Libya considers giving aid to Egypt
- Published on Thursday, 28 March 2013 06:35
- 1 Comment
Libya is considering extending financial aid to Egypt to help its North African neighbor overcome a severe economic crisis, Libyan Prime Minister Ali Zaidan said on Wednesday.
Egypt, which has endured more than two years of political instability since the overthrow of President Hosni Mubarak in 2011, is struggling with sliding currency reserves, falling tourism and a soaring budget deficit.
OPEC-producer Libya is itself rebuilding after the overthrow of Moammar Gadhafi in 2011.
Several newspapers had reported this week that Libya will deposit $2 billion at Egypt’s central bank to support the economy but Zaidan said nothing had been decided yet.
“It has been under consultation; this issue has not been decided yet,” Zaidan told reporters in the Qatari capital Doha when asked about the reports. He declined further comment.
A Libyan central bank official also told Reuters that Tripoli with its sovereign wealth fund would continue to look for investment opportunities in Egypt.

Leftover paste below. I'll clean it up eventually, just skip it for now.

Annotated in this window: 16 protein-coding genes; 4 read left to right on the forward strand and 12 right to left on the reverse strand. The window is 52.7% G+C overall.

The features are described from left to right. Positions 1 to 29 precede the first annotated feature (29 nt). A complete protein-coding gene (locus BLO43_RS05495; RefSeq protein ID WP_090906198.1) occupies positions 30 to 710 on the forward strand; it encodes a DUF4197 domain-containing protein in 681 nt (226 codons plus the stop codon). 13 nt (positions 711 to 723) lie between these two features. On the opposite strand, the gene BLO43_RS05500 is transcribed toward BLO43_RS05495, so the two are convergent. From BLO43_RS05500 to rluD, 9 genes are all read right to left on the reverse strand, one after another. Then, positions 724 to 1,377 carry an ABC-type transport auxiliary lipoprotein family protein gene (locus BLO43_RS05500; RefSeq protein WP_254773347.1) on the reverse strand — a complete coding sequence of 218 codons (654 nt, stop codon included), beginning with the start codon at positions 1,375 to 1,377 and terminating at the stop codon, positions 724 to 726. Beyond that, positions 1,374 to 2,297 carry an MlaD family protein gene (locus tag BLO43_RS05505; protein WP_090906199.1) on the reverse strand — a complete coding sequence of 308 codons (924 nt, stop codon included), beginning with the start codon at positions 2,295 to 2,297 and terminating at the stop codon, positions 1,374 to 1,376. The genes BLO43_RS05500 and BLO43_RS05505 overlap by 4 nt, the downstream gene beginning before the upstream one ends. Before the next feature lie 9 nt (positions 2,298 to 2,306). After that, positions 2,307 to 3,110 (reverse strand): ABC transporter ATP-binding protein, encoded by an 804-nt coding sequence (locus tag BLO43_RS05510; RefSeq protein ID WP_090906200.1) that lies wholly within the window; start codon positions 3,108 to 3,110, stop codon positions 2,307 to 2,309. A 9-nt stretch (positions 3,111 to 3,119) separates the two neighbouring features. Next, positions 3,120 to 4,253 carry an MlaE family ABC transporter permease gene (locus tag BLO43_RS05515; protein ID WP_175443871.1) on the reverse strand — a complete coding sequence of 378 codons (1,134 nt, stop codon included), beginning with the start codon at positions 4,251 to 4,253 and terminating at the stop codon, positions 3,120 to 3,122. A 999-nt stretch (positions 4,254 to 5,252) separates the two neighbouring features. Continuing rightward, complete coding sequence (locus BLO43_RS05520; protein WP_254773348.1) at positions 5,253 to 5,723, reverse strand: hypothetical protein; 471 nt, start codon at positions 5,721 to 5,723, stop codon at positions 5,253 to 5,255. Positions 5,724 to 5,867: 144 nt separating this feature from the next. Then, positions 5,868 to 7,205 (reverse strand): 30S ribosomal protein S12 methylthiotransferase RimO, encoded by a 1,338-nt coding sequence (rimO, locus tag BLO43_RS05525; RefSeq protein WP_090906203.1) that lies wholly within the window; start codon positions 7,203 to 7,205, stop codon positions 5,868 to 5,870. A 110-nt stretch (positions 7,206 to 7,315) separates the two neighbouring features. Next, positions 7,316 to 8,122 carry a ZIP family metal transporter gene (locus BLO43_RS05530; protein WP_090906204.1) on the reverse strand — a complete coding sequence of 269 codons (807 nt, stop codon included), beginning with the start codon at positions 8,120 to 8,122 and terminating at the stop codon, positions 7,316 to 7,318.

“Libya owns stakes in three banks in Egypt and companies in various sectors,” said the official, who declined to be identified. “We will invest whenever these companies need liquidity, debt repayments and capital for operation.”
“Our investments in Egypt are very strategic and we will do what’s needed to support that,” he added. “Egypt’s security and stability are as important to us as our own.”
Earlier, Libya said it would provide Egypt with the equivalent of one million barrels of crude per month at world prices to support the economy, according to Libya’s state news agency.
Link to the article here.
Libya is struggling itself to get back on its feet, but I’m sure the new government in Tripoli has its motives for helping out its beighbor. Lately, all roads in the Middle East seem to lead back to Qatar. We posted earlier that Qatar has been supporting the Egyptian economy and the Egyptian pound. However, after dumping billions into Egypt without much success, the Qataris may have told Libya to start helping as well. After all, Libya is where it is today in part thanks to Qatar.